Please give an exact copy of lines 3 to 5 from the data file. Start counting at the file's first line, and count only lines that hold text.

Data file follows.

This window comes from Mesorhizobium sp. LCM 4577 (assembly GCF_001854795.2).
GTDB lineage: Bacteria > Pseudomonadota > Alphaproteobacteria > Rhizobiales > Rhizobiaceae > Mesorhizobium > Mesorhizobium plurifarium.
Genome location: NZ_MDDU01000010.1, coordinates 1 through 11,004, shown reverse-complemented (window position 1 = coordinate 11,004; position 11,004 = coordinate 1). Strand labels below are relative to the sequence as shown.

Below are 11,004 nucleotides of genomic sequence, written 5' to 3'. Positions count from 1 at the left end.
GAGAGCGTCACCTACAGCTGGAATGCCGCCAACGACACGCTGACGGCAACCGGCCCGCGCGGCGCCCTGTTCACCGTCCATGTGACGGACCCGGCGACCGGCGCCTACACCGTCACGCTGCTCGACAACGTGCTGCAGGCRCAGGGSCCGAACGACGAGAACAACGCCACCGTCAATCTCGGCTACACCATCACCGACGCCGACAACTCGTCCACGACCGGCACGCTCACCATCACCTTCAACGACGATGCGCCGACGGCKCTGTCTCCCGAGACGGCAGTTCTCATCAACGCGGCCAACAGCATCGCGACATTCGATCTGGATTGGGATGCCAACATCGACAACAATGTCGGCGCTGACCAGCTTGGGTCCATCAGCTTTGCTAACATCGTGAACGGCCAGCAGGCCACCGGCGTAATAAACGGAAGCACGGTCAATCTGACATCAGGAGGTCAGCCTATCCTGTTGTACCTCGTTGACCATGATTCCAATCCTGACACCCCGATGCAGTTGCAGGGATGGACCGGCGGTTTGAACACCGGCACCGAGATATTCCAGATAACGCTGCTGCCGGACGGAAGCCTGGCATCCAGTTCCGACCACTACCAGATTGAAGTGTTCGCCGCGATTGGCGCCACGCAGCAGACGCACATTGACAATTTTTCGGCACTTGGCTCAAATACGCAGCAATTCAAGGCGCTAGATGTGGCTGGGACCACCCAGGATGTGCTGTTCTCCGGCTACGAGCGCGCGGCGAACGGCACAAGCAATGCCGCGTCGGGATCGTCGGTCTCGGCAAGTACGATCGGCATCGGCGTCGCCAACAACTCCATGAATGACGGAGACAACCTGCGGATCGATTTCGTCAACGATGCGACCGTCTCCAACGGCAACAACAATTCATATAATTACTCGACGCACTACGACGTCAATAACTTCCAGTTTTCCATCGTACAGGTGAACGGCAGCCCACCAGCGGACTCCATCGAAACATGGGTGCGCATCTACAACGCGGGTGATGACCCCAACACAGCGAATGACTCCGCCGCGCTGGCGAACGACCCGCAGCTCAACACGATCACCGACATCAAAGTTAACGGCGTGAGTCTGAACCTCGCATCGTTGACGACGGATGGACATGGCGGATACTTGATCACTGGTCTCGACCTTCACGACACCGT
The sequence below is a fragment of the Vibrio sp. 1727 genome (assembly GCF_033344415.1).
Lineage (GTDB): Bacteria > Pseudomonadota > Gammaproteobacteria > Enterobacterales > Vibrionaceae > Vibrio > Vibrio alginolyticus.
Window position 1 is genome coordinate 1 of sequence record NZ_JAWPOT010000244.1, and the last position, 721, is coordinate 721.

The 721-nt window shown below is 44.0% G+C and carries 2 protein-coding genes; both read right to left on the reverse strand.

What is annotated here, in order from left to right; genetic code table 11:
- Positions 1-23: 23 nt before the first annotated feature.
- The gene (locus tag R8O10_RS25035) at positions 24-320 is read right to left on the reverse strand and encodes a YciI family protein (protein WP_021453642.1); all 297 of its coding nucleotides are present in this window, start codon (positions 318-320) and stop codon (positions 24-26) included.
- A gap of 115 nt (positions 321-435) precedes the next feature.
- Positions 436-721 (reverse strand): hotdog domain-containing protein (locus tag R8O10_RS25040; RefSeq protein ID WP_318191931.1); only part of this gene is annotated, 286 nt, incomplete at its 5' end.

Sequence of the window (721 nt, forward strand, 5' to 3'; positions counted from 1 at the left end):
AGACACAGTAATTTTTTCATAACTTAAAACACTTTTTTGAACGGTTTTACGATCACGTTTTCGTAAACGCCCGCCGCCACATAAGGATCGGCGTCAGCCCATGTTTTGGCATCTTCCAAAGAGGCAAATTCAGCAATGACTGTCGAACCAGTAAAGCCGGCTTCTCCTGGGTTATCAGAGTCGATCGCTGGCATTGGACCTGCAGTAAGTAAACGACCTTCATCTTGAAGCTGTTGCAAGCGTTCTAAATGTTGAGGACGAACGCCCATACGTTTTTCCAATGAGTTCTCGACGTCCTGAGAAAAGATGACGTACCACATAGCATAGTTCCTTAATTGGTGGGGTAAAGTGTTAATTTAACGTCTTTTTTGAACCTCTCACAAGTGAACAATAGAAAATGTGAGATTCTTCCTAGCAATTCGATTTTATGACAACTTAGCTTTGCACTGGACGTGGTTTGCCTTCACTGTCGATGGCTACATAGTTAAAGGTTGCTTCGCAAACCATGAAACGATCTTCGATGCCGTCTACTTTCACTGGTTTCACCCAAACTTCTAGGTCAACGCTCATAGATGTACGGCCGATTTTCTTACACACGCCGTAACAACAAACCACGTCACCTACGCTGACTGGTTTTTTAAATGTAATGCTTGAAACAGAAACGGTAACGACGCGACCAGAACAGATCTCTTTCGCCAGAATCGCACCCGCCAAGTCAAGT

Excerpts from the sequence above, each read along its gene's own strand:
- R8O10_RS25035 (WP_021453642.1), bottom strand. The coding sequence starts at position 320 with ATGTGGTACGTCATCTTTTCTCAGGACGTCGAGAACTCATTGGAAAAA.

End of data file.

Genome location: NZ_MDDU01000010.1, coordinates 1 through 11,004, shown reverse-complemented (window position 1 = coordinate 11,004; position 11,004 = coordinate 1). Strand labels below are relative to the sequence as shown.

Below are 11,004 nucleotides of genomic sequence, written 5' to 3'. Positions count from 1 at the left end.
GAGAGCGTCACCTACAGCTGGAATGCCGCCAACGACACGCTGACGGCAACCGGCCCGCGCGGCGCCCTGTTCACCGTCCATGTGACGGACCCGGCGACCGGCGCCTACACCGTCACGCTGCTCGACAACGTGCTGCAGGCRCAGGGSCCGAACGACGAGAACAACGCCACCGTCAATCTCGGCTACACCATCACCGACGCCGACAACTCGTCCACGACCGGCACGCTCACCATCACCTTCAACGACGATGCGCCGACGGCKCTGTCTCCCGAGACGGCAGTTCTCATCAACGCGGCCAACAGCATCGCGACATTCGATCTGGATTGGGATGCCAACATCGACAACAATGTCGGCGCTGACCAGCTTGGGTCCATCAGCTTTGCTAACATCGTGAACGGCCAGCAGGCCACCGGCGTAATAAACGGAAGCACGGTCAATCTGACATCAGGAGGTCAGCCTATCCTGTTGTACCTCGTTGACCATGATTCCAATCCTGACACCCCGATGCAGTTGCAGGGATGGACCGGCGGTTTGAACACCGGCACCGAGATATTCCAGATAACGCTGCTGCCGGACGGAAGCCTGGCATCCAGTTCCGACCACTACCAGATTGAAGTGTTCGCCGCGATTGGCGCCACGCAGCAGACGCACATTGACAATTTTTCGGCACTTGGCTCAAATACGCAGCAATTCAAGGCGCTAGATGTGGCTGGGACCACCCAGGATGTGCTGTTCTCCGGCTACGAGCGCGCGGCGAACGGCACAAGCAATGCCGCGTCGGGATCGTCGGTCTCGGCAAGTACGATCGGCATCGGCGTCGCCAACAACTCCATGAATGACGGAGACAACCTGCGGATCGATTTCGTCAACGATGCGACCGTCTCCAACGGCAACAACAATTCATATAATTACTCGACGCACTACGACGTCAATAACTTCCAGTTTTCCATCGTACAGGTGAACGGCAGCCCACCAGCGGACTCCATCGAAACATGGGTGCGCATCTACAACGCGGGTGATGACCCCAACACAGCGAATGACTCCGCCGCGCTGGCGAACGACCCGCAGCTCAACACGATCACCGACATCAAAGTTAACGGCGTGAGTCTGAACCTCGCATCGTTGACGACGGATGGACATGGCGGATACTTGATCACTGGTCTCGACCTTCACGACACCGT